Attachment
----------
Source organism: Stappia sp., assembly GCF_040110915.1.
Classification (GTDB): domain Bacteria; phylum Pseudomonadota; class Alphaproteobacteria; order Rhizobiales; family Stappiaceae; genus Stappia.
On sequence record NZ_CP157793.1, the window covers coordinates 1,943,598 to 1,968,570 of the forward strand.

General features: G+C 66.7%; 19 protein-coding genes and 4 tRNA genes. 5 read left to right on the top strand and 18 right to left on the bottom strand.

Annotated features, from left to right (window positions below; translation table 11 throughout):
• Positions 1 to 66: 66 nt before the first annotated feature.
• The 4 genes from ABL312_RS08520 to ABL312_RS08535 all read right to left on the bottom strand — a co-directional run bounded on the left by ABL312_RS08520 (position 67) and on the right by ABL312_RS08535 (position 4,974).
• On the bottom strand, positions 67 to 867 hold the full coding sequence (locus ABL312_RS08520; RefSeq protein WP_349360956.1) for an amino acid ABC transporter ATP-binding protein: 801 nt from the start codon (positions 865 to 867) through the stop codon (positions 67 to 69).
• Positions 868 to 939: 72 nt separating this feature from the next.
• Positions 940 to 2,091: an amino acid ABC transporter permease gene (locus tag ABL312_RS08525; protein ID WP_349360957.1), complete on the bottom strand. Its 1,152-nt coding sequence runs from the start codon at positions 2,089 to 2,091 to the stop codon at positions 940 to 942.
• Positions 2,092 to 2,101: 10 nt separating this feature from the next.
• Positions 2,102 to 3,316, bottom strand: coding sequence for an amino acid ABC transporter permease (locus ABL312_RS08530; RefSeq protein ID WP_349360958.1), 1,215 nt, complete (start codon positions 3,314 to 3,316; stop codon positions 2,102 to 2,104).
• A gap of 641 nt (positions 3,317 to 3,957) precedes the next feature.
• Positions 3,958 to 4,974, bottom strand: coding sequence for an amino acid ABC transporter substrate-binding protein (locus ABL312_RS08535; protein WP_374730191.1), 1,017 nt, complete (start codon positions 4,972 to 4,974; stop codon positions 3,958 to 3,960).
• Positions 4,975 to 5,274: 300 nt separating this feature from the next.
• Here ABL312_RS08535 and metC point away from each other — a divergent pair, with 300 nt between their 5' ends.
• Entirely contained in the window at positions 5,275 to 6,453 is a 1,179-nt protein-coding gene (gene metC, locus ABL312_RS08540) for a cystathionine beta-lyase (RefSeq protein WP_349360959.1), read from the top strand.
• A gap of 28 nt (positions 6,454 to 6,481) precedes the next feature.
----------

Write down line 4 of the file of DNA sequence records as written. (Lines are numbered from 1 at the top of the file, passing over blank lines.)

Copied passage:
General features: G+C 66.7%; 19 protein-coding genes and 4 tRNA genes. 5 read left to right on the top strand and 18 right to left on the bottom strand.